Doctoral degree & the labour market
Doctoral degree holders more often work on a full-time basis and are usually employed on a higher professional level than people without a doctorate. In the period 2007 / 2010, nearly 60 thousand people in the Netherlands had earned a doctoral degree, i.e. 6 percent of the more than 900 thousand university graduates aged between 15 and 65, according to Statistics Netherlands.
Doctoral degree holders more often employed on a scientific level
More than 80 percent of people who have completed a doctoral degree are employed on a scientific level versus more than half of university graduates without a doctoral degree. Doctoral degree holders relatively often work as a physician, (university) lecturer or researcher.
More full-timers among doctoral degree holders
More than nine in ten doctoral degree holders belong to the employed labour force. Their labour market participation rate is higher than for university graduates without a doctorate. They also more often work full-time, i.e. 74 against 68 percent.
The difference between the two categories is mainly due to the fact that most people who doctoral degree holders are men and men have a higher labour participation rate and more often work on a full-time basis than women.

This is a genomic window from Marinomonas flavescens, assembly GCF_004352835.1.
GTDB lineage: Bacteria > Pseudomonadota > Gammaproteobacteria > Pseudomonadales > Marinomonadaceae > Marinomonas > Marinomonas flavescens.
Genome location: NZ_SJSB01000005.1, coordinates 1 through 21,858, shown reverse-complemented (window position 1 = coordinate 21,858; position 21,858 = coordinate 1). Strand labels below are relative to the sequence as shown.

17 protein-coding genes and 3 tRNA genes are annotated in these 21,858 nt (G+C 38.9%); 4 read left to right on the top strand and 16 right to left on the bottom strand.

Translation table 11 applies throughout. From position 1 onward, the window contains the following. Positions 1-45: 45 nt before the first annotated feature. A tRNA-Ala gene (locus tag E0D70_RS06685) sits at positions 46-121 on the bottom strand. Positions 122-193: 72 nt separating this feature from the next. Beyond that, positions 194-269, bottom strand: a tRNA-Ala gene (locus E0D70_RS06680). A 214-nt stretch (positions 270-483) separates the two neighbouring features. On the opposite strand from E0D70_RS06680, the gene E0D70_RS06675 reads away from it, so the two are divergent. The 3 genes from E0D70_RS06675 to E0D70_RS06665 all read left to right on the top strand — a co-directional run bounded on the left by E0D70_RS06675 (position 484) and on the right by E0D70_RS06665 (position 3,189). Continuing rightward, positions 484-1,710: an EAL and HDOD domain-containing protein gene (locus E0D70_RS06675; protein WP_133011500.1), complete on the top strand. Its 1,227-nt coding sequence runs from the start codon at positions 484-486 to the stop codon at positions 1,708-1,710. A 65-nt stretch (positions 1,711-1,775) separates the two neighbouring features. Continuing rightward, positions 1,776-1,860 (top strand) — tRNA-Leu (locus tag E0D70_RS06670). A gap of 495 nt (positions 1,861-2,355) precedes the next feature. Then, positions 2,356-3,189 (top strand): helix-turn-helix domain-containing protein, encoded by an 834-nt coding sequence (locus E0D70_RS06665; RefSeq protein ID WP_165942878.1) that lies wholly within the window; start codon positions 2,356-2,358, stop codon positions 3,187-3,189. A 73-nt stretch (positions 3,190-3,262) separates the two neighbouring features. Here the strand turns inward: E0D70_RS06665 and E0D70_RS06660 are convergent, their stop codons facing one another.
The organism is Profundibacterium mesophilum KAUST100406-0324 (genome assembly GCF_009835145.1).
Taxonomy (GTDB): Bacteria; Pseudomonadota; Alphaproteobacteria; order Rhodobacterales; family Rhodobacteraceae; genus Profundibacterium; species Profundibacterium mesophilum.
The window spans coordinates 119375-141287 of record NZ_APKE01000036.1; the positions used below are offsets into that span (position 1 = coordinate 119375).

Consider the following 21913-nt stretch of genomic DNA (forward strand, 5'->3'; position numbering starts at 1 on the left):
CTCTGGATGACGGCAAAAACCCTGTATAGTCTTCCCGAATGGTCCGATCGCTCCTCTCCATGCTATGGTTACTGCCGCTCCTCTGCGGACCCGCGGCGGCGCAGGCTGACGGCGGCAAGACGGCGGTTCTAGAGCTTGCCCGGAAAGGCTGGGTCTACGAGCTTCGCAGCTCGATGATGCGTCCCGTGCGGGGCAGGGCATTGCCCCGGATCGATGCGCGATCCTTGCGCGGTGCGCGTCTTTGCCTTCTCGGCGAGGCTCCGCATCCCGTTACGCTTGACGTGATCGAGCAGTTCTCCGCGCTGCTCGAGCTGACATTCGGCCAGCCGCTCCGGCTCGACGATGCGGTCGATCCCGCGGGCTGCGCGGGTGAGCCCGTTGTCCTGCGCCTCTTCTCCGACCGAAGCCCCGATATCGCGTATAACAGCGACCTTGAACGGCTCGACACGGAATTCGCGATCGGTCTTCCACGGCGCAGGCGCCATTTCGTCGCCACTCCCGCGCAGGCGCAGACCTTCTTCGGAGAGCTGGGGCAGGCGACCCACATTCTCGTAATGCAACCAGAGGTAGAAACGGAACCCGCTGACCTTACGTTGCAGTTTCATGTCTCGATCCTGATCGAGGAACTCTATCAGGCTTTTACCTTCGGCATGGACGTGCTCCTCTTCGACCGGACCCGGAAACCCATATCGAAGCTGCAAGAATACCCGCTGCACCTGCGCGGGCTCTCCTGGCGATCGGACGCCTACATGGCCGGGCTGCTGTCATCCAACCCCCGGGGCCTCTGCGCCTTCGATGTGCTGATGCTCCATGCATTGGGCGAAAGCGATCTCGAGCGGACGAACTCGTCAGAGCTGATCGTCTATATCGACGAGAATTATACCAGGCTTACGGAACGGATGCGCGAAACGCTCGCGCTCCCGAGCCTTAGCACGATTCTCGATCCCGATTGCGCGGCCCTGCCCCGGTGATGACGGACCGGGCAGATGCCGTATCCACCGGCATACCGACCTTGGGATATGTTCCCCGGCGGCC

In some respects, a doctoral degree is not essential. In both categories, approximately three quarters work on permanent employment contracts and one in five are self-employed.
Many doctoral degree holders employed in non-commercial services
Two thirds of employed doctoral degree holders are working in the sector non-commercial services, e.g. health care or higher education. Nearly half of university graduates without a doctoral degree are employed in non-commercial services. One quarter of doctoral degree holders are employed in the sector commercial services, e.g. retail trade or banking versus just over 40 percent of university graduates without a doctorate.
Approximately one quarter of doctoral degree holders obtained their degree in health care or social services. Nearly one quarter are mathematicians, physicists, or IT specialists and about one fifth have completed a doctoral degree in human sciences, social sciences or arts. Nearly 10 percent are engineers.
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